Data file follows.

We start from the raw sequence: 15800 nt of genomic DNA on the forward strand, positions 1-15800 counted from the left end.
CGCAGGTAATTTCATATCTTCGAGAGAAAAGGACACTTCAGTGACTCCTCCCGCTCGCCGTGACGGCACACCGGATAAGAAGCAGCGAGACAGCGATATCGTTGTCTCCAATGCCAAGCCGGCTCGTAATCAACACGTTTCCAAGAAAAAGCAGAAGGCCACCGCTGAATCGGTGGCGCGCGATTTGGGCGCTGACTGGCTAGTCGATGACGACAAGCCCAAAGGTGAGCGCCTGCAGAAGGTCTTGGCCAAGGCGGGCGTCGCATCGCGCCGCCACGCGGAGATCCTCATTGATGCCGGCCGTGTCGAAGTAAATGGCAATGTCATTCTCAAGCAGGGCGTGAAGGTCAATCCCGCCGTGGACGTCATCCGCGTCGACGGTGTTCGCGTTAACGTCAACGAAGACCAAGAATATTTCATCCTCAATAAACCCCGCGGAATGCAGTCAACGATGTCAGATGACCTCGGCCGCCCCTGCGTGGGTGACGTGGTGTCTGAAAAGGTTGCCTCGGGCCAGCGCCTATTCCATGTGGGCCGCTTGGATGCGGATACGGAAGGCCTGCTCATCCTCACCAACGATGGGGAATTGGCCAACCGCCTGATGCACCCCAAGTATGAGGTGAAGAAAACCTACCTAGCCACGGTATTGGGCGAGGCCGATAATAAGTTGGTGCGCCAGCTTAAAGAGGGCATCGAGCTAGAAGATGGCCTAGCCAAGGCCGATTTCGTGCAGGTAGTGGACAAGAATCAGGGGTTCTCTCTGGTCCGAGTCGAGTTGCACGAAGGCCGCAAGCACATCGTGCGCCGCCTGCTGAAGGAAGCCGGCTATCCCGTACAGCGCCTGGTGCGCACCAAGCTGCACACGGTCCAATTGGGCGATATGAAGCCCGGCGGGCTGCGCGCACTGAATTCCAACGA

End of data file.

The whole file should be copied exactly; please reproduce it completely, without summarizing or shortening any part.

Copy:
We start from the raw sequence: 15800 nt of genomic DNA on the forward strand, positions 1-15800 counted from the left end.
CGCAGGTAATTTCATATCTTCGAGAGAAAAGGACACTTCAGTGACTCCTCCCGCTCGCCGTGACGGCACACCGGATAAGAAGCAGCGAGACAGCGATATCGTTGTCTCCAATGCCAAGCCGGCTCGTAATCAACACGTTTCCAAGAAAAAGCAGAAGGCCACCGCTGAATCGGTGGCGCGCGATTTGGGCGCTGACTGGCTAGTCGATGACGACAAGCCCAAAGGTGAGCGCCTGCAGAAGGTCTTGGCCAAGGCGGGCGTCGCATCGCGCCGCCACGCGGAGATCCTCATTGATGCCGGCCGTGTCGAAGTAAATGGCAATGTCATTCTCAAGCAGGGCGTGAAGGTCAATCCCGCCGTGGACGTCATCCGCGTCGACGGTGTTCGCGTTAACGTCAACGAAGACCAAGAATATTTCATCCTCAATAAACCCCGCGGAATGCAGTCAACGATGTCAGATGACCTCGGCCGCCCCTGCGTGGGTGACGTGGTGTCTGAAAAGGTTGCCTCGGGCCAGCGCCTATTCCATGTGGGCCGCTTGGATGCGGATACGGAAGGCCTGCTCATCCTCACCAACGATGGGGAATTGGCCAACCGCCTGATGCACCCCAAGTATGAGGTGAAGAAAACCTACCTAGCCACGGTATTGGGCGAGGCCGATAATAAGTTGGTGCGCCAGCTTAAAGAGGGCATCGAGCTAGAAGATGGCCTAGCCAAGGCCGATTTCGTGCAGGTAGTGGACAAGAATCAGGGGTTCTCTCTGGTCCGAGTCGAGTTGCACGAAGGCCGCAAGCACATCGTGCGCCGCCTGCTGAAGGAAGCCGGCTATCCCGTACAGCGCCTGGTGCGCACCAAGCTGCACACGGTCCAATTGGGCGATATGAAGCCCGGCGGGCTGCGCGCACTGAATTCCAACGA